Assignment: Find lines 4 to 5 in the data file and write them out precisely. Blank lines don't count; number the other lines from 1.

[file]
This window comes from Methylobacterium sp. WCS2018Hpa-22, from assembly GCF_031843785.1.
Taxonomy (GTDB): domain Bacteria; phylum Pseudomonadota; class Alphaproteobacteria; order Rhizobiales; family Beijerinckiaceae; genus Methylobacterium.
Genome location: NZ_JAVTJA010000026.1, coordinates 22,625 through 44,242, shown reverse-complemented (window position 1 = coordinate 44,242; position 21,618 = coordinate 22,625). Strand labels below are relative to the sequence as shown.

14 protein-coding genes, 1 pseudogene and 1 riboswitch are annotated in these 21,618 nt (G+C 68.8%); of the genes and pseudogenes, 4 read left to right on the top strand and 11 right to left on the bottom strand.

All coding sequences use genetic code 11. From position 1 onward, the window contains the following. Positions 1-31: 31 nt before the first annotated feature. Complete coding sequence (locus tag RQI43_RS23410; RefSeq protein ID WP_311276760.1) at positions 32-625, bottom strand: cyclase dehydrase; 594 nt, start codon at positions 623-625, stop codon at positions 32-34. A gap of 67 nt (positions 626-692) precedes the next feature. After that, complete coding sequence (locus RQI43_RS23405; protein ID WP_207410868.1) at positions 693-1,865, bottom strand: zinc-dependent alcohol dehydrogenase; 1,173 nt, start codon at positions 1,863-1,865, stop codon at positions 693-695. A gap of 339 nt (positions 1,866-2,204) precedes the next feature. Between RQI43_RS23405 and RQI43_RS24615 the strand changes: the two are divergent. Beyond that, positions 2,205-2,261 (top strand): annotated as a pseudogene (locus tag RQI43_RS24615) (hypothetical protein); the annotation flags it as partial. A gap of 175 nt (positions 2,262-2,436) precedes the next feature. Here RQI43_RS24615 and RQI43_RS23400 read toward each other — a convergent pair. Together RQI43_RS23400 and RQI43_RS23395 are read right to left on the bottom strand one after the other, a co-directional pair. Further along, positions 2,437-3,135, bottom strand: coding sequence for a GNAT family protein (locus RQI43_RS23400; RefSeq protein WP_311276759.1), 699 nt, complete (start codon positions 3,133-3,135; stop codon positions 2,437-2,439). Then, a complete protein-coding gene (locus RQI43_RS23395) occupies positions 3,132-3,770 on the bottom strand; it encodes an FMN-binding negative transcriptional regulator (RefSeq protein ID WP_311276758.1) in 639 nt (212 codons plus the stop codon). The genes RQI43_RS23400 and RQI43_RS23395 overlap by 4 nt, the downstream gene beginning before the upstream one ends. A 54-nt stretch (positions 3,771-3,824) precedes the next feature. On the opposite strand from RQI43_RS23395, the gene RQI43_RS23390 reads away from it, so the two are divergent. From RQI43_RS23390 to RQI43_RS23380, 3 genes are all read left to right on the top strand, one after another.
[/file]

14 protein-coding genes, 1 pseudogene and 1 riboswitch are annotated in these 21,618 nt (G+C 68.8%); of the genes and pseudogenes, 4 read left to right on the top strand and 11 right to left on the bottom strand.

All coding sequences use genetic code 11. From position 1 onward, the window contains the following. Positions 1-31: 31 nt before the first annotated feature. Complete coding sequence (locus tag RQI43_RS23410; RefSeq protein ID WP_311276760.1) at positions 32-625, bottom strand: cyclase dehydrase; 594 nt, start codon at positions 623-625, stop codon at positions 32-34. A gap of 67 nt (positions 626-692) precedes the next feature. After that, complete coding sequence (locus RQI43_RS23405; protein ID WP_207410868.1) at positions 693-1,865, bottom strand: zinc-dependent alcohol dehydrogenase; 1,173 nt, start codon at positions 1,863-1,865, stop codon at positions 693-695. A gap of 339 nt (positions 1,866-2,204) precedes the next feature. Between RQI43_RS23405 and RQI43_RS24615 the strand changes: the two are divergent. Beyond that, positions 2,205-2,261 (top strand): annotated as a pseudogene (locus tag RQI43_RS24615) (hypothetical protein); the annotation flags it as partial. A gap of 175 nt (positions 2,262-2,436) precedes the next feature. Here RQI43_RS24615 and RQI43_RS23400 read toward each other — a convergent pair. Together RQI43_RS23400 and RQI43_RS23395 are read right to left on the bottom strand one after the other, a co-directional pair. Further along, positions 2,437-3,135, bottom strand: coding sequence for a GNAT family protein (locus RQI43_RS23400; RefSeq protein WP_311276759.1), 699 nt, complete (start codon positions 3,133-3,135; stop codon positions 2,437-2,439). Then, a complete protein-coding gene (locus RQI43_RS23395) occupies positions 3,132-3,770 on the bottom strand; it encodes an FMN-binding negative transcriptional regulator (RefSeq protein ID WP_311276758.1) in 639 nt (212 codons plus the stop codon). The genes RQI43_RS23400 and RQI43_RS23395 overlap by 4 nt, the downstream gene beginning before the upstream one ends. A 54-nt stretch (positions 3,771-3,824) precedes the next feature. On the opposite strand from RQI43_RS23395, the gene RQI43_RS23390 reads away from it, so the two are divergent. From RQI43_RS23390 to RQI43_RS23380, 3 genes are all read left to right on the top strand, one after another.